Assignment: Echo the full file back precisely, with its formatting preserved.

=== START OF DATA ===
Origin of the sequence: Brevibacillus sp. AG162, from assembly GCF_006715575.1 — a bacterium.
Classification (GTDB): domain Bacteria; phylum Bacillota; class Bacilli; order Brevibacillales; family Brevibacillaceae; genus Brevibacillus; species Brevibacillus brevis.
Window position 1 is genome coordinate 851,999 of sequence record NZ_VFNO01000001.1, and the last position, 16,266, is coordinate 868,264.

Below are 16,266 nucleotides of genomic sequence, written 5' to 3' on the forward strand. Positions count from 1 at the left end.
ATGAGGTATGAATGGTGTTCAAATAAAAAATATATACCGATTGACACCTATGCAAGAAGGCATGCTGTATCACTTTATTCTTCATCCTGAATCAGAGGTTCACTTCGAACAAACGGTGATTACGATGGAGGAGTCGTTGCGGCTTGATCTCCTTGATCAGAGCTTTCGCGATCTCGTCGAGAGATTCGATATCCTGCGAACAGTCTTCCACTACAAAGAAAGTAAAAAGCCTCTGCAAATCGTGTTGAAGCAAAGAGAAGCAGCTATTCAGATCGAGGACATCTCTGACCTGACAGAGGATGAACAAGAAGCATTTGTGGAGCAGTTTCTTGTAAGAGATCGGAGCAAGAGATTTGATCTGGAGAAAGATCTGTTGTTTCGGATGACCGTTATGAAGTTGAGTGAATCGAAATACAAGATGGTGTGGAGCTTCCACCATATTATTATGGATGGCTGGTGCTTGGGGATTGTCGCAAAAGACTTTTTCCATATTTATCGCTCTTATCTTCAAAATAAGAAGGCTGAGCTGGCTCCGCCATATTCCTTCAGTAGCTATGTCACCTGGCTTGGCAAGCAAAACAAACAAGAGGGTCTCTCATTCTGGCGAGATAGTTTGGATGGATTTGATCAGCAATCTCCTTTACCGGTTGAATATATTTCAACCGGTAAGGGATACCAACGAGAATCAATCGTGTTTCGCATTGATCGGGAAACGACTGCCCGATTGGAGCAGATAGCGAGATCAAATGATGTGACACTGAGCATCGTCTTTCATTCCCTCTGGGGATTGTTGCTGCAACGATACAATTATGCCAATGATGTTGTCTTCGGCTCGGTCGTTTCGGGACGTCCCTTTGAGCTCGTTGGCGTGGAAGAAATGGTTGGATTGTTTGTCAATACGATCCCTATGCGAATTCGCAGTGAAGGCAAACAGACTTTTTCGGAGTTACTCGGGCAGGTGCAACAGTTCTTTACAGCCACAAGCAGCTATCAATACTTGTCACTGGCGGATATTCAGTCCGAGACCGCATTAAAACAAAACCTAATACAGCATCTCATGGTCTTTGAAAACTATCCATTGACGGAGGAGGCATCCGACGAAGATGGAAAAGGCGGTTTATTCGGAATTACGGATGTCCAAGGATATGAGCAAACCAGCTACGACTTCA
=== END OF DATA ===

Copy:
Origin of the sequence: Brevibacillus sp. AG162, from assembly GCF_006715575.1 — a bacterium.
Classification (GTDB): domain Bacteria; phylum Bacillota; class Bacilli; order Brevibacillales; family Brevibacillaceae; genus Brevibacillus; species Brevibacillus brevis.
Window position 1 is genome coordinate 851,999 of sequence record NZ_VFNO01000001.1, and the last position, 16,266, is coordinate 868,264.

Below are 16,266 nucleotides of genomic sequence, written 5' to 3' on the forward strand. Positions count from 1 at the left end.
ATGAGGTATGAATGGTGTTCAAATAAAAAATATATACCGATTGACACCTATGCAAGAAGGCATGCTGTATCACTTTATTCTTCATCCTGAATCAGAGGTTCACTTCGAACAAACGGTGATTACGATGGAGGAGTCGTTGCGGCTTGATCTCCTTGATCAGAGCTTTCGCGATCTCGTCGAGAGATTCGATATCCTGCGAACAGTCTTCCACTACAAAGAAAGTAAAAAGCCTCTGCAAATCGTGTTGAAGCAAAGAGAAGCAGCTATTCAGATCGAGGACATCTCTGACCTGACAGAGGATGAACAAGAAGCATTTGTGGAGCAGTTTCTTGTAAGAGATCGGAGCAAGAGATTTGATCTGGAGAAAGATCTGTTGTTTCGGATGACCGTTATGAAGTTGAGTGAATCGAAATACAAGATGGTGTGGAGCTTCCACCATATTATTATGGATGGCTGGTGCTTGGGGATTGTCGCAAAAGACTTTTTCCATATTTATCGCTCTTATCTTCAAAATAAGAAGGCTGAGCTGGCTCCGCCATATTCCTTCAGTAGCTATGTCACCTGGCTTGGCAAGCAAAACAAACAAGAGGGTCTCTCATTCTGGCGAGATAGTTTGGATGGATTTGATCAGCAATCTCCTTTACCGGTTGAATATATTTCAACCGGTAAGGGATACCAACGAGAATCAATCGTGTTTCGCATTGATCGGGAAACGACTGCCCGATTGGAGCAGATAGCGAGATCAAATGATGTGACACTGAGCATCGTCTTTCATTCCCTCTGGGGATTGTTGCTGCAACGATACAATTATGCCAATGATGTTGTCTTCGGCTCGGTCGTTTCGGGACGTCCCTTTGAGCTCGTTGGCGTGGAAGAAATGGTTGGATTGTTTGTCAATACGATCCCTATGCGAATTCGCAGTGAAGGCAAACAGACTTTTTCGGAGTTACTCGGGCAGGTGCAACAGTTCTTTACAGCCACAAGCAGCTATCAATACTTGTCACTGGCGGATATTCAGTCCGAGACCGCATTAAAACAAAACCTAATACAGCATCTCATGGTCTTTGAAAACTATCCATTGACGGAGGAGGCATCCGACGAAGATGGAAAAGGCGGTTTATTCGGAATTACGGATGTCCAAGGATATGAGCAAACCAGCTACGACTTCA